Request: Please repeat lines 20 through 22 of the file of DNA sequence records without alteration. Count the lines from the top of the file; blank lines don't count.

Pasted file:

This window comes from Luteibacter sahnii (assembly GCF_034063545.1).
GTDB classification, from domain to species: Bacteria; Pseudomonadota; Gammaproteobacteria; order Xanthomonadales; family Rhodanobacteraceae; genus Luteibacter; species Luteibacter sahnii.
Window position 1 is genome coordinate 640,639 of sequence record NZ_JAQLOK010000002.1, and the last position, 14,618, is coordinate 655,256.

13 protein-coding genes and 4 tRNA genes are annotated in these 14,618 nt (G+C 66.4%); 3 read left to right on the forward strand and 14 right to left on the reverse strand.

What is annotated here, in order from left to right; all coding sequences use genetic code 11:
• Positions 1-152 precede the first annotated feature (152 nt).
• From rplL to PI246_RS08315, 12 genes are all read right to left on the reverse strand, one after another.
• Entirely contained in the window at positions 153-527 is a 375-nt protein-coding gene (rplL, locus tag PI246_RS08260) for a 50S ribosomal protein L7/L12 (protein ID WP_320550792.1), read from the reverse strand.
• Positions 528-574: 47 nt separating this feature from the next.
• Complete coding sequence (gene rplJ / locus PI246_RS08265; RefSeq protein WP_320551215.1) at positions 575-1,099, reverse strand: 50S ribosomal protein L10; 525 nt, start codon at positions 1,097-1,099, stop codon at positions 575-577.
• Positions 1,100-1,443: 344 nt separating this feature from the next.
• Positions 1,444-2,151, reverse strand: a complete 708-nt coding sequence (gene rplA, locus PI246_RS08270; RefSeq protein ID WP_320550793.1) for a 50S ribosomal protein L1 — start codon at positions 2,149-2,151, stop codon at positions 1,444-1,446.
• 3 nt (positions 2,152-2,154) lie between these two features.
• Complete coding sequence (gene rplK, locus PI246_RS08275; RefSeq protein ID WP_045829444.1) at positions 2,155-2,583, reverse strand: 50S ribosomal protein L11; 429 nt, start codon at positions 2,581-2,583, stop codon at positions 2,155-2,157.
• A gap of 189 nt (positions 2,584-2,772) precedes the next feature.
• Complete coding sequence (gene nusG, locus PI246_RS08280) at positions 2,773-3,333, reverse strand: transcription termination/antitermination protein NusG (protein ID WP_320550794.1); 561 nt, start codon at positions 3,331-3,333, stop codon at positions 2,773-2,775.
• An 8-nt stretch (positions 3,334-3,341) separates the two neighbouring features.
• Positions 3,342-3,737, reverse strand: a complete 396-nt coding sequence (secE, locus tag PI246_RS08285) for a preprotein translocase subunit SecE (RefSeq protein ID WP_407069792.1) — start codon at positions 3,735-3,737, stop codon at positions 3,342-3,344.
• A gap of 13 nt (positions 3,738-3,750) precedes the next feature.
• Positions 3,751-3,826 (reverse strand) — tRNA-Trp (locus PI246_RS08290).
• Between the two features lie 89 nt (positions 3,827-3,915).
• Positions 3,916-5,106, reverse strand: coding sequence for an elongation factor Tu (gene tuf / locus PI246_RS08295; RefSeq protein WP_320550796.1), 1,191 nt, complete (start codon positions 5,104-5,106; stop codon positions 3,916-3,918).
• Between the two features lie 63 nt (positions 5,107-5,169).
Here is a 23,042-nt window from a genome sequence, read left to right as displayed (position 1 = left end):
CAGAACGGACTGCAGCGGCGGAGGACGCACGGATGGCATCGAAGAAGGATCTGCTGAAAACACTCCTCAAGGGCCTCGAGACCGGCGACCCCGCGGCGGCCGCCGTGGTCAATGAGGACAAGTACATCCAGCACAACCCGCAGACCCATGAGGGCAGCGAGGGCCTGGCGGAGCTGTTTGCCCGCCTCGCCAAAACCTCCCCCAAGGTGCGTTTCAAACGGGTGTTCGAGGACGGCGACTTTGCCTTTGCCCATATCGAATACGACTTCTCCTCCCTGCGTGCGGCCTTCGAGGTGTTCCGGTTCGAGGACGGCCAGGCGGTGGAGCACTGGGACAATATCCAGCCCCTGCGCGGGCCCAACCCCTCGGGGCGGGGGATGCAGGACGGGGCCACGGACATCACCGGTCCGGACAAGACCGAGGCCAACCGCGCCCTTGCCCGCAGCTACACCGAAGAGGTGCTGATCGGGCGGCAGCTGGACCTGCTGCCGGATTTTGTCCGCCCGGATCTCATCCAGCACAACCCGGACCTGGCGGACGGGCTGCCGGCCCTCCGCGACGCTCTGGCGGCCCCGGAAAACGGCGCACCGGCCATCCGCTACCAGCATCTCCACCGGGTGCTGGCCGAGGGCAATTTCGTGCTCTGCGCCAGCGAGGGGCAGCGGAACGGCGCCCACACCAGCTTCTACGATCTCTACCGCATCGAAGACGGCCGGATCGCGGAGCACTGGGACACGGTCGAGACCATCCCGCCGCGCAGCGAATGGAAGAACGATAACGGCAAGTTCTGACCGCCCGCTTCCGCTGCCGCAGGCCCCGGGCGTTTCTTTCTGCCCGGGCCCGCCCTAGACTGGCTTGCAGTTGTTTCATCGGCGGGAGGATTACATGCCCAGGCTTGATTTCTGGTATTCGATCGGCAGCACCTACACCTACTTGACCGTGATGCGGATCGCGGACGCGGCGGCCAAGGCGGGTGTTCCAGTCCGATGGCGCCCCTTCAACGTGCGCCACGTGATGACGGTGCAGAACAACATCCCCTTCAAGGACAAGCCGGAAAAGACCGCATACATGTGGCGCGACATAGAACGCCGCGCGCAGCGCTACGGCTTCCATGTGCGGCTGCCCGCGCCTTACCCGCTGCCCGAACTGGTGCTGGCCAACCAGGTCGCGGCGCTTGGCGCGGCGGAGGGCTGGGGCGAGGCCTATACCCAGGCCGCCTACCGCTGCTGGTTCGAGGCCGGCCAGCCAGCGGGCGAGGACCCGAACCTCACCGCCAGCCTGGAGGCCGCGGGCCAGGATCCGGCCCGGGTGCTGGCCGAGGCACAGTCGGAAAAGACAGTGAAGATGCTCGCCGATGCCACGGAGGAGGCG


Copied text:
• Positions 3,751-3,826 (reverse strand) — tRNA-Trp (locus PI246_RS08290).
• Between the two features lie 89 nt (positions 3,827-3,915).
• Positions 3,916-5,106, reverse strand: coding sequence for an elongation factor Tu (gene tuf / locus PI246_RS08295; RefSeq protein WP_320550796.1), 1,191 nt, complete (start codon positions 5,104-5,106; stop codon positions 3,916-3,918).